(The ellipsis in square brackets is mine; the others are in the original.)

In chapter one, Saiedi discusses the two stations of the manifestation with regard to the different voices of the manifestation. For example, on the one hand, Baha'u'llah speaks with the voice of God, as in the Hidden Words, and on the other hand, he speaks in supplication to God, as in the prayers and meditations. Saiedi explains that, in the first station, the manifestation speaks "from God and on behalf of God", and in the second station, speaks "to God". In the first station, the manifestation reveals "divine verses" and in the second station, reveals "prayers and supplications",(p46) which we later find out includes the passages in the writings that explain, and comment on, the divine verses.

But going back to the quote above, I understand the Bab to be saying in the third paragraph that the essence of all things is a reflection of the Will, but the essence of the manifestation is the Will itself. Following the Bab, Saiedi refers to the first station of the manifestation as the "hidden" aspect, which is pure God, and the second station of the manifestation as the "manifest" aspect, which is the self of the Will as a created reality.

This left me confused about the relationship between the second station of the manifestation in the Will and how things come into being in the world of creation. An answer came from a quote from the Bab that I found on Keven Brown's site. The Bab speaks of creation coming into existence in seven stages. The first two - Will and Purpose - equate to the two stations of the Will outlined above. Once this pairing takes place, the lower levels of creation follow as a matter of course. The two levels below Will and Purpose are Determination and Fate. The Bab says:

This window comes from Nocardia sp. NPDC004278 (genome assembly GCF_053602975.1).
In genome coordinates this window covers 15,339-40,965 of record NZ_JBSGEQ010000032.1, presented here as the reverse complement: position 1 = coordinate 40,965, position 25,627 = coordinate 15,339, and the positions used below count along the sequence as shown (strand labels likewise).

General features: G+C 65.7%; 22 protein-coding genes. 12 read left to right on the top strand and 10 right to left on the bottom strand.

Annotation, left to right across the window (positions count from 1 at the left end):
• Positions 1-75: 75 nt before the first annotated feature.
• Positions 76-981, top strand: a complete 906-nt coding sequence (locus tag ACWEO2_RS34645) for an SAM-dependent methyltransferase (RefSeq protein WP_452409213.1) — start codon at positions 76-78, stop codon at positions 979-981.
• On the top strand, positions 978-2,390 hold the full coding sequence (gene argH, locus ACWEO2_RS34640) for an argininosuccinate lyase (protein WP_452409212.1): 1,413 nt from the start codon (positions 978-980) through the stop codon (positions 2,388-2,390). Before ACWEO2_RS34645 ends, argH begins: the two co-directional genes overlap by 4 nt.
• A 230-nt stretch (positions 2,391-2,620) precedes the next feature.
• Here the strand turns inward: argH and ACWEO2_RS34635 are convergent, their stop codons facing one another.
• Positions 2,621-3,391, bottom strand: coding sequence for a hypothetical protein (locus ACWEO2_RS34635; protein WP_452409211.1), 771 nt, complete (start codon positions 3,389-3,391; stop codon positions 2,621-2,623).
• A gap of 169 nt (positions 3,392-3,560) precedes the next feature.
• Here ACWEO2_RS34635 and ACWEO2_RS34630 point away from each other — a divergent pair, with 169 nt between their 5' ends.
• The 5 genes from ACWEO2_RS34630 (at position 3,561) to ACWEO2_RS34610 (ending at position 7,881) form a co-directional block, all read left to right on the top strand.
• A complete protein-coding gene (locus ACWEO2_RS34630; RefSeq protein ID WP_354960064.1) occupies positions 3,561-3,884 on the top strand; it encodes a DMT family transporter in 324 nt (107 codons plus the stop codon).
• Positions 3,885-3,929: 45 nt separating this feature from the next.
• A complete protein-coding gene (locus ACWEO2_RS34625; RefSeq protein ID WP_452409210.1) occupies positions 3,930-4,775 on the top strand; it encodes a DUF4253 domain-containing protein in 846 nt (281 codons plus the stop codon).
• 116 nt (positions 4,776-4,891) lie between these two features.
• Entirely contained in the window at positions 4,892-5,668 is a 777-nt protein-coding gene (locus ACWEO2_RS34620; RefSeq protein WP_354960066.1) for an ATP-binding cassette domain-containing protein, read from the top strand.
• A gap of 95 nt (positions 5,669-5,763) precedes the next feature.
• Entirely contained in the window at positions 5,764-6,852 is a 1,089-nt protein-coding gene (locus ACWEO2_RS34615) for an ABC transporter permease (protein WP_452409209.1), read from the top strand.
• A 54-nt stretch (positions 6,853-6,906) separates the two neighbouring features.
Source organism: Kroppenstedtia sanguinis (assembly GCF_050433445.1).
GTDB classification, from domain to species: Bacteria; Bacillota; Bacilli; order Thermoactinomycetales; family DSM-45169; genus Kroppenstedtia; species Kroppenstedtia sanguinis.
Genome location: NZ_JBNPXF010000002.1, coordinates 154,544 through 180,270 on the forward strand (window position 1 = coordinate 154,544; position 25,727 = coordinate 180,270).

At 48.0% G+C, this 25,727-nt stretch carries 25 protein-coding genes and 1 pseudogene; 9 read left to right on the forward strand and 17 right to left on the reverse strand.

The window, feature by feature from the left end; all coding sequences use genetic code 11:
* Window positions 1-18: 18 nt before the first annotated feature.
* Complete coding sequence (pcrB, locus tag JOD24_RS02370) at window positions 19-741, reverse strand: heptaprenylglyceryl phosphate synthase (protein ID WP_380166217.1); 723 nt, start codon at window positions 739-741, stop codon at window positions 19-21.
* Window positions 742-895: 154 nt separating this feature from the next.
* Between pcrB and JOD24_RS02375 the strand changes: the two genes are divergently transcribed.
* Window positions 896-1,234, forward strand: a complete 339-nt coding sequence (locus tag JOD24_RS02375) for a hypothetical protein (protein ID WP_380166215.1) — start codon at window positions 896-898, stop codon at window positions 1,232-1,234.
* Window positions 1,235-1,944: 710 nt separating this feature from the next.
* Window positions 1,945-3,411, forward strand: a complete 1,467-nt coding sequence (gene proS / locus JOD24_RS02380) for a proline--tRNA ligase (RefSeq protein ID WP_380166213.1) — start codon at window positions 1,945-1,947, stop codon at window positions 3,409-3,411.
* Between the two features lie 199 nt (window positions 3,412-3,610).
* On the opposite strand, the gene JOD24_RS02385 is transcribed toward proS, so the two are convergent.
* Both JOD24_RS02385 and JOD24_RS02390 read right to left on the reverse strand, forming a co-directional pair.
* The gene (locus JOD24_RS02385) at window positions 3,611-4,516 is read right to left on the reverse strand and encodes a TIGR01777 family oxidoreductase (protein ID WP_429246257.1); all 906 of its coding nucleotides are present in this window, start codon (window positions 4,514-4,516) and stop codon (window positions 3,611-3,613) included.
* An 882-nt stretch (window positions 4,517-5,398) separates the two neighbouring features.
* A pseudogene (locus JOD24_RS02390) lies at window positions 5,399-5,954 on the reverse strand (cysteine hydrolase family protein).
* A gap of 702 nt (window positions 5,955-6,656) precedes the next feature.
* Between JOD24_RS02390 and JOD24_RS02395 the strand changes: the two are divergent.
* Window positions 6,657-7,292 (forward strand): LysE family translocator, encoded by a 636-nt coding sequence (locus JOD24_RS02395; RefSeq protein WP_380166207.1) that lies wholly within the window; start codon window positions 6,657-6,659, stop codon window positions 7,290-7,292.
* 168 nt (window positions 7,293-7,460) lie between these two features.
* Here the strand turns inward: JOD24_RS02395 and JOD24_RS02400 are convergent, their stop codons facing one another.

"The first stage of anything for which the “thingness” of existence is not a condition is the Will. The moment thingness is attached to it, it becometh Purpose, and this moment is accompanied by predestination. The manifestation of these three stages is fate. In this regard,[2] it is incumbent upon all creatures to acknowledge the spontaneity (badá’ ) of God,[3] lauded and exalted be He, for His will cannot be altered after the stage of fate; it is fixed." Quotes re the 7 stages, no 1

This quote helps me to understand better the two stations of the manifestation. 'Thingness' of existence is not a condition of the first station of the Will. The second station is its 'thingness' and, once these two come together, then existence comes into being through the stages of Predestination and Fate. The Bab says: "The names of these three at the beginning of the creative act are Will, Purpose, and predestination, which the people of eloquence express as calling-into-being, origination, invention, creation and being made". Quotes re the 7 stages, no 6

The final three stages of creation are called permission, fixed time and book.

I have by no means finished Saiedi's book. This subject is complex, and every time I sit down to read about it, I learn more. I will therefore write more as I can make sense of it.

No comments: